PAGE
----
Cell service in the United States lags behind other countries but that’s not really a bad thing most of the time. While other countries have strict rules for cellular service, the rules in the US are much less stringent. This has allowed carriers to grow and expand in new and unexpected ways. For example, Sprint uses some of its bandwidth for super-high-speed connections. Cell carriers in the US are not required to used the same frequencies and in fact most do not.
This does mean that a phone made for one carrier might not function as well for another carrier, if it functions at all. Most less-expensive phones only contain the radios they need for a single carrier, and that means that even if you can take your phone across the street to another carrier, you might not get all the features. LTE is a perfect example of this.
Let’s back up a little bit… there are really three incompatible standards used in the US. Sprint and Verizon both use variants of CDMA, the system used in Asia, while AT&T and T-Mobile use the same variant of GSM, the system used in Europe. That’s meant that until recently there’s been no ability to bring phones from one carrier to another since there just wasn’t anything similar about the way they went about their business. That’s changes somewhat because all the major carriers support LTE, which requires a GSM chip in the phone.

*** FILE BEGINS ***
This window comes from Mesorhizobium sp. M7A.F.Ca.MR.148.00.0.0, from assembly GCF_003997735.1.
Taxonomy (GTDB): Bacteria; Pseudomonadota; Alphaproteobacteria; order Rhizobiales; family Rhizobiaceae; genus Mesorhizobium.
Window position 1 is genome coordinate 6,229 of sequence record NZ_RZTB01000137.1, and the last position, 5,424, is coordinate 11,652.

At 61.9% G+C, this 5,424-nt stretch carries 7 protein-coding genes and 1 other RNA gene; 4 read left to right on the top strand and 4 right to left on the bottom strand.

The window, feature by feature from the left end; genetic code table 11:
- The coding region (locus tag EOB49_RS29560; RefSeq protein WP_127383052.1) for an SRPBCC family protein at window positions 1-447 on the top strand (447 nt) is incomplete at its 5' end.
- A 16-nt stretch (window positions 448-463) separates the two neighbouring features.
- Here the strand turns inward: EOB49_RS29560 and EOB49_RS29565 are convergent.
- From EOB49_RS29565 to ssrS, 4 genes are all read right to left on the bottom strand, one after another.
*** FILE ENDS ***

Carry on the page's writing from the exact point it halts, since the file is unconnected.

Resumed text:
If you have the latest phones from Apple, Samsung, HTC, and others, you can probably walk into any carrier and get voice service at least, providing the phone is unlocked. Those high-end phones have all the radios needed for all the carriers. You have the right to unlock any phone you actually own (meaning that it’s not on an installment contract.) Unlocking removes some of the carrier-specific software and makes it possible for your phone to use any network that it has the capability to use. If you have a less-expensive phone, it may lack the GSM radio that you’ll need for true multi-carrier capability.
However, there’s still one hiccup: the LTE capability that lets you use voice from almost any carrier won’t let you use the fastest internet from that carrier. No, that doesn’t seem to make sense, but it’s how it is. Why? Because in the United States, cell carriers are allowed to use tricks like teaming to get higher internet speeds. Sprint’s Spark and Verizon’s xLTE use more than one frequency at a time to make sure you get the fastest possible experience. It’s a novel idea and it works for now (until everyone starts to use it of course, and then it will get just as congested as everything else.) However, it still requires chips in the phone to be able to use that capability and there isn’t a single phone that works with all these schemes. The closest would probably be the iPhone for Verizon which will work with xLTE as well as AT&T and T-Mobile’s LTE frequencies. It still won’t do a lot for you with Sprint other than deliver voice and a relatively slow internet experience.
If we lived in another country where the internet and cellular service were more tightly regulated, you’d be able to take any phone to any carrier and use it to its fullest ability. In fact that capability is required by law in some of the countries with the fastest speeds like South Korea. However, we have a little more freedom here and as they say with great freedom comes… well you probably know.